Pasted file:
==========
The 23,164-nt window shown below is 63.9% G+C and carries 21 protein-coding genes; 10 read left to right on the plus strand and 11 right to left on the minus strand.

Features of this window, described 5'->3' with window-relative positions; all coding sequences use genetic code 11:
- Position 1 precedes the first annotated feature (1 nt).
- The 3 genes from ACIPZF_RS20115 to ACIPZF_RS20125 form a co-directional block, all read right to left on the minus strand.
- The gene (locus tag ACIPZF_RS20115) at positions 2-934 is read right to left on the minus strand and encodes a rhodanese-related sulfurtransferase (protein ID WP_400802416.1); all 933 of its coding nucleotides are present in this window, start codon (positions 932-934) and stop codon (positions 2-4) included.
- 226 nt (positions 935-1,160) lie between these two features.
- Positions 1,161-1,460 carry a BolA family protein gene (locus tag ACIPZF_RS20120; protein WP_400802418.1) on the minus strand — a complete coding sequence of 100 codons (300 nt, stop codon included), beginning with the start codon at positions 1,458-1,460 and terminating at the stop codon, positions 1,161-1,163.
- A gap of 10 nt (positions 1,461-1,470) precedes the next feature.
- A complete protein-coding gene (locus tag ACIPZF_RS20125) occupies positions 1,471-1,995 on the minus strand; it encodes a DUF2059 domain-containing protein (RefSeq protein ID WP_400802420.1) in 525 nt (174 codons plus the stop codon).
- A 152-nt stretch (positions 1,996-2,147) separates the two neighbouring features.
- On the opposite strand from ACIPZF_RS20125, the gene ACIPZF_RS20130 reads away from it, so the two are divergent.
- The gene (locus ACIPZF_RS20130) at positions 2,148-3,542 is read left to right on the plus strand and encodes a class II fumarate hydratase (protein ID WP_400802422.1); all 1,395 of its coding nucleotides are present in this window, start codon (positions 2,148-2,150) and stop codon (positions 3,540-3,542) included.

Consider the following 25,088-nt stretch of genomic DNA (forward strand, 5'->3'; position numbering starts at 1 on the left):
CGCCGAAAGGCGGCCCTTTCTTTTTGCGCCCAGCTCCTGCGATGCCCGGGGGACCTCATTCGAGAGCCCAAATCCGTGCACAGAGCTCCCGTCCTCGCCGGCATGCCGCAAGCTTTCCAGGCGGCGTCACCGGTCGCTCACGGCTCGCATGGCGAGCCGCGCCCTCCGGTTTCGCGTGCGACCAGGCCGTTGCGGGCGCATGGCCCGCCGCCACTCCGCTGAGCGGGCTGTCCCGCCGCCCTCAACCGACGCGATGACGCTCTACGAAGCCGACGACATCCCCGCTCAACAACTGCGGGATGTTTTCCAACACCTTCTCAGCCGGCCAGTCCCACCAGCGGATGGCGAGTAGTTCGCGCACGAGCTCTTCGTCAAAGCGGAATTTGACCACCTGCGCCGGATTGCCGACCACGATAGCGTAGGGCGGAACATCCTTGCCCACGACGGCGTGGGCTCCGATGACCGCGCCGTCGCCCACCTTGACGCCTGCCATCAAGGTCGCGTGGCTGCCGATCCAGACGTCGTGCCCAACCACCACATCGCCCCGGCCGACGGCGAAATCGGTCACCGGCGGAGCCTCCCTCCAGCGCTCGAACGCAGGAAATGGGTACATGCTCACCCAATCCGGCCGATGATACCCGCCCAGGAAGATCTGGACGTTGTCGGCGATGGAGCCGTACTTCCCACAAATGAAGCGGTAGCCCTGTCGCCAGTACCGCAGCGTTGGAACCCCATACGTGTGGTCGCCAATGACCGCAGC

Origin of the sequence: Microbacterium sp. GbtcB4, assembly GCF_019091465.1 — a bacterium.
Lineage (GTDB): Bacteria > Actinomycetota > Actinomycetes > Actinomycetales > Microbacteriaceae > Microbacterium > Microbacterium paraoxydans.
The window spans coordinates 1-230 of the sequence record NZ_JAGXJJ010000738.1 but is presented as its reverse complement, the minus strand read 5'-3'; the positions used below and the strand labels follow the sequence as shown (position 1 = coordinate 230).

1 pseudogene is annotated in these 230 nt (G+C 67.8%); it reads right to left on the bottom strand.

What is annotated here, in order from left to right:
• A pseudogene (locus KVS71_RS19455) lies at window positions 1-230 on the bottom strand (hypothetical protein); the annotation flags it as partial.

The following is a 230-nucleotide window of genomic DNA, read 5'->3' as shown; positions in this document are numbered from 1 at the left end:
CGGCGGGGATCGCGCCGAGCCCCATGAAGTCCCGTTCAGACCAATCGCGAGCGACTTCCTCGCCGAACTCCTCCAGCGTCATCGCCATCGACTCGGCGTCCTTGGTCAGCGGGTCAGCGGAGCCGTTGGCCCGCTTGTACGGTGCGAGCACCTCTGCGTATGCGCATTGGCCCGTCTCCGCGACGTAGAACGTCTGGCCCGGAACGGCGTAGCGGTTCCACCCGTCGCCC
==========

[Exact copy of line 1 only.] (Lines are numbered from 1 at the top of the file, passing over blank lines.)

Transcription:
The 23,164-nt window shown below is 63.9% G+C and carries 21 protein-coding genes; 10 read left to right on the plus strand and 11 right to left on the minus strand.